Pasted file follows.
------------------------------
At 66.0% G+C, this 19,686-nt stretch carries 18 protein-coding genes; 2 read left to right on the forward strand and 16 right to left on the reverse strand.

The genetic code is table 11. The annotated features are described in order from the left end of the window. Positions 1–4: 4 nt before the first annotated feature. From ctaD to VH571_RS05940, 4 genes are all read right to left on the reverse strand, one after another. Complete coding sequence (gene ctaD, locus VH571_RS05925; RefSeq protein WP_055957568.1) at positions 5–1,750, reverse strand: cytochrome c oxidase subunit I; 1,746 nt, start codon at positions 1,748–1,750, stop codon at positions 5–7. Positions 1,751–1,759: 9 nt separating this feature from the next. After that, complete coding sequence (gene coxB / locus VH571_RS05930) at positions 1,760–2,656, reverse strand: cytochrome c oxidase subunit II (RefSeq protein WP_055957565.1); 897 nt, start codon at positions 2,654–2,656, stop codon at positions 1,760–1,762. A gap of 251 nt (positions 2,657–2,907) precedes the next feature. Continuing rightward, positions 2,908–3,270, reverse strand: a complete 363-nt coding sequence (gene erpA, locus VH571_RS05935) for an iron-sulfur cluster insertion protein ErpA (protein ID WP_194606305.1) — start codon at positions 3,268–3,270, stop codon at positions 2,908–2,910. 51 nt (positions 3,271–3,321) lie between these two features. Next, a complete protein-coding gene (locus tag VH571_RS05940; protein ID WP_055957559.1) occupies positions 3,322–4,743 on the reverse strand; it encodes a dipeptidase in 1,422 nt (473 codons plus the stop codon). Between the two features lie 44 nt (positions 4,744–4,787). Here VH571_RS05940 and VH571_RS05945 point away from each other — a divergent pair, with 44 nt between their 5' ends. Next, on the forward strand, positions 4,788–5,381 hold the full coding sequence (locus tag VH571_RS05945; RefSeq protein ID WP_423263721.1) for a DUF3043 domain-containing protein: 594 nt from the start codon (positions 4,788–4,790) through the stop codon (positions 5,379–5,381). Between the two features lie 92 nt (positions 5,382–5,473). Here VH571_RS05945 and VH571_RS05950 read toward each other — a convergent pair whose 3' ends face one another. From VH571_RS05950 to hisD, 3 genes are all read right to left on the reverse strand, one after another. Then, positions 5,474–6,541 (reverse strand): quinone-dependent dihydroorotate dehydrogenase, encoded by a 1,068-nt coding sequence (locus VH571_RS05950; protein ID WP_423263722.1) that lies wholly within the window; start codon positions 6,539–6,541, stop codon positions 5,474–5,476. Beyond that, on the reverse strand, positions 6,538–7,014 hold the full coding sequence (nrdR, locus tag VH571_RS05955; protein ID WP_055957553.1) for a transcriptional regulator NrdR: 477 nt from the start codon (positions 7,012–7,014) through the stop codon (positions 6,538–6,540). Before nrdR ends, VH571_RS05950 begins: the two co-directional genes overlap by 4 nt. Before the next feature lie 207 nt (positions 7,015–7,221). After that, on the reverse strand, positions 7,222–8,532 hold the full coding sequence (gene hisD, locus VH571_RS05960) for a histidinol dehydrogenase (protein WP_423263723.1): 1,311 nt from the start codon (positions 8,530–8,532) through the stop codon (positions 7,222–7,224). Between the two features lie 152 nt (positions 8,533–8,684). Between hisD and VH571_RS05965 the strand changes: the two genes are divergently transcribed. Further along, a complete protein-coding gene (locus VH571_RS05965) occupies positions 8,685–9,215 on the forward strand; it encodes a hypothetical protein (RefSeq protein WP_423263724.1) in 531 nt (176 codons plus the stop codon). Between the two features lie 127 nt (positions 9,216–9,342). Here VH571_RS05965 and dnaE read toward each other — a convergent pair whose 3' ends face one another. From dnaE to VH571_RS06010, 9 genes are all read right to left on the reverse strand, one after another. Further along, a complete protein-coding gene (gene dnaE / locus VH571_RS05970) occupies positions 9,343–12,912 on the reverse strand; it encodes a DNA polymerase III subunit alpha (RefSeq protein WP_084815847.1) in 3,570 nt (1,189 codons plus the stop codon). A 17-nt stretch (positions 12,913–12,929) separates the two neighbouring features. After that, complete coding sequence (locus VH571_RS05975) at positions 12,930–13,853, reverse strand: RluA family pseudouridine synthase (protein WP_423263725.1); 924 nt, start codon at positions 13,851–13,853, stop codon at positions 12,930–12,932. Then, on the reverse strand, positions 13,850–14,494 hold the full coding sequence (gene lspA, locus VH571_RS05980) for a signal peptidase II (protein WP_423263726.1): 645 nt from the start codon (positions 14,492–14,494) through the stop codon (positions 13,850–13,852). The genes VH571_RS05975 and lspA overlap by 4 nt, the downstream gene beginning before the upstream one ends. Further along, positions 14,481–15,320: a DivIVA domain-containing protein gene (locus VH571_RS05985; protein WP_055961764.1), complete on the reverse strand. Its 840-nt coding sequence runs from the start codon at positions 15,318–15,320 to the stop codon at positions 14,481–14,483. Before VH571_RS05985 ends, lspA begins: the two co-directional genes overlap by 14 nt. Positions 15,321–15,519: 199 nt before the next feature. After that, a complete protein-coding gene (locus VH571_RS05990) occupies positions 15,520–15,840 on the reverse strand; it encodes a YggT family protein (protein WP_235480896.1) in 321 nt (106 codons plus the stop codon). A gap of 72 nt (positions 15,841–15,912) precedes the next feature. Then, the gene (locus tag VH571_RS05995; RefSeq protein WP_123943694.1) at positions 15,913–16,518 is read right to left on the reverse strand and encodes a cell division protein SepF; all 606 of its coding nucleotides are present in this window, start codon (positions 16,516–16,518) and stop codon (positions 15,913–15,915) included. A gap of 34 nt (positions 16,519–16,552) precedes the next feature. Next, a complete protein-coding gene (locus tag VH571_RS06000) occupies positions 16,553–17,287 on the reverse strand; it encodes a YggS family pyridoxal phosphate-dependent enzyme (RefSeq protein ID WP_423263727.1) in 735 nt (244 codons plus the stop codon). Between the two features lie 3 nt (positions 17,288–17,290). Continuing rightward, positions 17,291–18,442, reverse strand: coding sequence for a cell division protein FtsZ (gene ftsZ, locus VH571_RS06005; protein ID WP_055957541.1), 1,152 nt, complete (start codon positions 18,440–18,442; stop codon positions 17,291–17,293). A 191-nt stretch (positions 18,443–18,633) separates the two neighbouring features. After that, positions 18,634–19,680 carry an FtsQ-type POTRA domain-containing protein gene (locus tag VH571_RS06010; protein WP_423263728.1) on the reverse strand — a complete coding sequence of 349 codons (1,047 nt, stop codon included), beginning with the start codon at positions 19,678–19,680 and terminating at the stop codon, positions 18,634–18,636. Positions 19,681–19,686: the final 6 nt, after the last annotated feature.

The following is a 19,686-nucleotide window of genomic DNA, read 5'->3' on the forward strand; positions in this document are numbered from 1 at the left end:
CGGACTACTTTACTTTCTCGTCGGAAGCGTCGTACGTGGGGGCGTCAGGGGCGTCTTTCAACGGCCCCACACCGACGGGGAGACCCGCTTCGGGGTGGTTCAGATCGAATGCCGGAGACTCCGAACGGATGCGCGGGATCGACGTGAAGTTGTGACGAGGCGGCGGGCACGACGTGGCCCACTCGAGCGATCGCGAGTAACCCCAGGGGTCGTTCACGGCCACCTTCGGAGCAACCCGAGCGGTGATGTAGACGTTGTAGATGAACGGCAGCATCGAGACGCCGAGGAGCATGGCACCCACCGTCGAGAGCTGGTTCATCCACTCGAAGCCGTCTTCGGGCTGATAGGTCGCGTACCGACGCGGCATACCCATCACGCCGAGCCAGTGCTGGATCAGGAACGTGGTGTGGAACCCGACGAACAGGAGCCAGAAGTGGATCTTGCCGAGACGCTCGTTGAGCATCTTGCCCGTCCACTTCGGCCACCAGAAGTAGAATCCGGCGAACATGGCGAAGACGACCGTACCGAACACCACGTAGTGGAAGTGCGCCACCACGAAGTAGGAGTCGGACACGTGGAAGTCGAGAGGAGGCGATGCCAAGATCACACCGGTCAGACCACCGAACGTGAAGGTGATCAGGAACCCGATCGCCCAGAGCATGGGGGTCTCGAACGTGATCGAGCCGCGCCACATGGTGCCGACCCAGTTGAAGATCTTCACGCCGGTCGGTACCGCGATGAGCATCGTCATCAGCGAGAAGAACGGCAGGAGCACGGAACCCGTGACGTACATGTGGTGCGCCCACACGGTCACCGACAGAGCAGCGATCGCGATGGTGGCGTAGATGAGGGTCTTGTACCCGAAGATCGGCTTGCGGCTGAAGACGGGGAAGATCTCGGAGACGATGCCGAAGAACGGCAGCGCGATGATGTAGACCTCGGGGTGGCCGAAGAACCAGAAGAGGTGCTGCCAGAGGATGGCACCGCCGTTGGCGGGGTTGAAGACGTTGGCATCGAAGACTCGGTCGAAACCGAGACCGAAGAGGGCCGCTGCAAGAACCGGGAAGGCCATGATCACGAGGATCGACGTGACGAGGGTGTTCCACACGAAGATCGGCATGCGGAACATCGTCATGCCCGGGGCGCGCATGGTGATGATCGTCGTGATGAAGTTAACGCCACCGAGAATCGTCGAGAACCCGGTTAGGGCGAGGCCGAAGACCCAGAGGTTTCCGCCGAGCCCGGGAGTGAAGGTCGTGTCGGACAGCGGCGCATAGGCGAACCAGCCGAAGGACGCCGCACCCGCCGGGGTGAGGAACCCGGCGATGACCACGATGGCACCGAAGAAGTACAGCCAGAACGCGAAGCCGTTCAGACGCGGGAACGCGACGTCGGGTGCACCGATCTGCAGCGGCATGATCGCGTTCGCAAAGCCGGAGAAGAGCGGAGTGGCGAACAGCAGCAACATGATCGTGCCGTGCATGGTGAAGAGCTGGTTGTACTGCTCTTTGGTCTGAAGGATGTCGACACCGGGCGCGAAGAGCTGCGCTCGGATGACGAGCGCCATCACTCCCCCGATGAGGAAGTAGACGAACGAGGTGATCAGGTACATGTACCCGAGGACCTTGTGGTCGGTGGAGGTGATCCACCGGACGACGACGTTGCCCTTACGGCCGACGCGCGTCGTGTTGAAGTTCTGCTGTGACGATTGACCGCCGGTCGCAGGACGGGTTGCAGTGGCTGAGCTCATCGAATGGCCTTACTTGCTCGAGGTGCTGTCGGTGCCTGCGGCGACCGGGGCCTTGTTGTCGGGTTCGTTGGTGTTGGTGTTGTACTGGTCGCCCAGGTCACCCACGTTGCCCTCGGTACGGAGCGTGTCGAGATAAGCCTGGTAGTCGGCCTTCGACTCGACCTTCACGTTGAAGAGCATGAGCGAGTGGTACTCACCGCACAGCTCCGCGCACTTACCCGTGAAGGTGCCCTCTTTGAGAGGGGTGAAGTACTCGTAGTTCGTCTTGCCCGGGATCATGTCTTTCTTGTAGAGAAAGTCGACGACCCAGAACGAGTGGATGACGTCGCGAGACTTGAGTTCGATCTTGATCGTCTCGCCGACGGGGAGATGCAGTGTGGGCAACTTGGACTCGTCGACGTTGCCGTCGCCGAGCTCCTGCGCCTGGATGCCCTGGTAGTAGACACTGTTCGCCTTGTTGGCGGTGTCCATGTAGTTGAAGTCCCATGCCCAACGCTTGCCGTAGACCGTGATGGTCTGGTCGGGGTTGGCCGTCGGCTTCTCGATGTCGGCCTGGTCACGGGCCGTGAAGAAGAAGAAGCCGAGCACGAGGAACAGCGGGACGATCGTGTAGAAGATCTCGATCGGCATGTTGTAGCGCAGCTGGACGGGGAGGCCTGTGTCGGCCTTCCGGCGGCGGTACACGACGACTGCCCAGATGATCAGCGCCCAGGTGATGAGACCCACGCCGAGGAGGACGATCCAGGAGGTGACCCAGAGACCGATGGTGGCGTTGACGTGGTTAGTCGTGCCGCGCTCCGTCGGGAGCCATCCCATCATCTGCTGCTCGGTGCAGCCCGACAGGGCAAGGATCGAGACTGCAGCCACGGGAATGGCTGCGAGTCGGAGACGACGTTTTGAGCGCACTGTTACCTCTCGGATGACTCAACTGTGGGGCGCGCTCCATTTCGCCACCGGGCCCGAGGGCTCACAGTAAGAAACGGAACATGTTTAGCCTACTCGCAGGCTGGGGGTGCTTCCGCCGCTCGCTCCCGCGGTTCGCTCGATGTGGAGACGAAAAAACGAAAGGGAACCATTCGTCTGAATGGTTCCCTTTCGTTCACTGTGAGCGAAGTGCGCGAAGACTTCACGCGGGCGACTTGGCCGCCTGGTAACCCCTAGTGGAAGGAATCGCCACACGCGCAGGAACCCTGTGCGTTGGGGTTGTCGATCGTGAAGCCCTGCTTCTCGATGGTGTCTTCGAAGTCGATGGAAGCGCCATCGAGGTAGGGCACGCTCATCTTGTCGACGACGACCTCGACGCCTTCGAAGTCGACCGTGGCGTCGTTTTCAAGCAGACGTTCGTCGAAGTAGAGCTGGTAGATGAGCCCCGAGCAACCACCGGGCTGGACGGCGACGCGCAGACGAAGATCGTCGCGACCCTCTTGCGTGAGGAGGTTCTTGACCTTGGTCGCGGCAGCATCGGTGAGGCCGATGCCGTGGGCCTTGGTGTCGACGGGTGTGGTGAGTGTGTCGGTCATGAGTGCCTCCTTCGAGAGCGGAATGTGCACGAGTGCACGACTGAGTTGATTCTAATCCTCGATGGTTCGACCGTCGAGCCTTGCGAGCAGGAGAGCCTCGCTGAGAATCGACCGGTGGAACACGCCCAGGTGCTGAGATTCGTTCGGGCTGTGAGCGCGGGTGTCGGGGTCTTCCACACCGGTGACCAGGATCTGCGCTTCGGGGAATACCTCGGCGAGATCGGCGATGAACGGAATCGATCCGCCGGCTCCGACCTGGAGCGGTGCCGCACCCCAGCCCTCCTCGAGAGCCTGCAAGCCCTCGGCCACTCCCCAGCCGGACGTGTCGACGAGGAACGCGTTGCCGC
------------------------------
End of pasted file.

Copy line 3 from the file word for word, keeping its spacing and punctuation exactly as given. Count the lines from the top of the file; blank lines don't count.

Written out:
The following is a 19,686-nucleotide window of genomic DNA, read 5'->3' on the forward strand; positions in this document are numbered from 1 at the left end: